The History of Sha’bi Music, From Taha’s Mawaweel to Bika’s Mahraganat

As this article is being written, public discourse in Egypt is heating up in a debate on the principles of the freedom of expression; one faction is vocal in its support of the recent ban on Sha’bi performers implemented by the Head of the Musicians Syndicate, Hany Shaker, whereas the other sees this as an encroachment on the rights of the masses, and that it is unnecessary.

There is no doubt that this form of music has great appeal with many Egyptians, transcending class differences, and this fact comes as a no surprise when one looks at today’s weddings and finds that, whether taking place in a simple side-street or the most prestigious of venues, all weddings have Sha’bi music. One way or another, it became the de facto art form on these occasions.

More than often, Egyptians from older generations who are against this genre of music lament over the glorious past of Sha’bi music, mentioning the names of Mohammed Taha, Mohammed Roshdy, Horeya Hassan, and many more. These artists shaped this form of music in the early 1930s, popularizing it throughout Egypt and the Arab World.

Back in the day, this was the music of the everyday farmers and workers; each region from Upper Egypt to Sinai had its own sub-genre laden with elements of culture and heritage. Each village had its musical prodigies who sang on the hardships of life, love, resilience, sorrow, and heartbreak.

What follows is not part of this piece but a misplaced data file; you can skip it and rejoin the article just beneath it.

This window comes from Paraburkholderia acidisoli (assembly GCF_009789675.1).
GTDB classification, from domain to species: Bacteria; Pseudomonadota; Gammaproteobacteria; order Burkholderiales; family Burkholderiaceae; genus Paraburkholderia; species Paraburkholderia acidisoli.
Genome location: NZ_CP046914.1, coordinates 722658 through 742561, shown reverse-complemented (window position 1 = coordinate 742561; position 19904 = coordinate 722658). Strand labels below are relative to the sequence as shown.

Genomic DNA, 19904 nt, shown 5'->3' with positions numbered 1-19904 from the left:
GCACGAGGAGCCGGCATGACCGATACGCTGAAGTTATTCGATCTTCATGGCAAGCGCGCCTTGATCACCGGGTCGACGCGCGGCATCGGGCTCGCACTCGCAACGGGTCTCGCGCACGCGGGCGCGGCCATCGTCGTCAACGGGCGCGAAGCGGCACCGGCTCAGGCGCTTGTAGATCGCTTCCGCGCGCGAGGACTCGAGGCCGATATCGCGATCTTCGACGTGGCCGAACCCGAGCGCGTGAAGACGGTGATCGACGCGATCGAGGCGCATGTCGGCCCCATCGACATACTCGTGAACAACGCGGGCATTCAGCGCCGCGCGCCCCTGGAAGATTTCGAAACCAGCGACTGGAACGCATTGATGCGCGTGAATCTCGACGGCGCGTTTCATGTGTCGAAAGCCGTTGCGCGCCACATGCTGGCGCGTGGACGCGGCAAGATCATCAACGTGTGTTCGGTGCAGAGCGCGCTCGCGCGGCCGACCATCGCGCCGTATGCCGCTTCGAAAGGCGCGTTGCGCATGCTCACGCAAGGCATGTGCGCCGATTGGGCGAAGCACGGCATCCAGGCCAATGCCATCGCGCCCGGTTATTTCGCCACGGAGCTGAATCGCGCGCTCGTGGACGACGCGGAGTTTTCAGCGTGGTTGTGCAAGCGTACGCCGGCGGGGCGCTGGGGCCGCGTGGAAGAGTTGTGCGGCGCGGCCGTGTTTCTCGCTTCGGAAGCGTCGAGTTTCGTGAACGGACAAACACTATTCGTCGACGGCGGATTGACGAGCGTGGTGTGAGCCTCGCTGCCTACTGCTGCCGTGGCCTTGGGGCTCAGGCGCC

With the industrial revolution making its way to Egypt, the advances in radio technology allowed this art form to gradually reach all governorates of the country, and elements from Lower and Upper Egypt started to merge, forming somewhat of a unified sound to the Sha’bi song.

It was not until the 1970s, with the rise of Ahmed Addaweya that this art form truly became regional. Songs such as ‘Salametha Om Hassan’, ‘El Seh El Deh Embo’, ‘Bint Al-Sultan’, and ‘Zahma Ya Donia Zahma’ had made an impact on the Egyptian music scene that lasts to this day.

Following Addaweya came the Egyptian superstar Hakim, who with songs such as ‘El Salamo Aleko’, ‘Wala Wahed Wala Meya’, and ‘El Wad Da Helw’ became a staple of Egyptian celebrations. The first song ‘El Salamo Aleko’ was so popular that it was featured in a belly dancing scene in the Hollywood film ‘Vanity Fair’, and although the scene did not make any sense as this was a modern song featured in a film supposedly from the Victorian era, it was still amusing to see Reese Witherspoon dancing to Hakim tunes.

Hakim had a number of contemporaries such as Sha’aban Abdelreheim, Abdelbasit Hamouda, and more, who added their take on the art form.

Then came Saad Al-Soghayer, who was popular throughout the early 2000s, followed by artists such as Oka and Ortega, who popularized the electronic form of the music. Then came the rise of mahraganat, and now, Hamo Bika, Hassan Shakoush, Omar Kamal, and producer Figo Al-Dakhlawi are taking over.

The Sha’bi scene looks very different from what it was 90 years ago. The evolution of the sound and lyrics is phenomenal; indeed, it is one of a few art forms that witnessed such revolutionary changes over the course of a century, but should that be a bad thing?

Taha, Addaweya, and Hakim were considered radical artists at different points of their careers, but did this fact make any of them less of an artist? You might disagree with the lyrics of ‘Bent Al-Geran’ for referring to alcohol and drugs, but would that make the song less popular with people? Art has always been a reflection of the internal and external worlds of an artist, their soul and environment, and a violation of an artists’ freedom of expression would only make their art more popular.

WE SAID THIS: What do you think should this form of art be banned?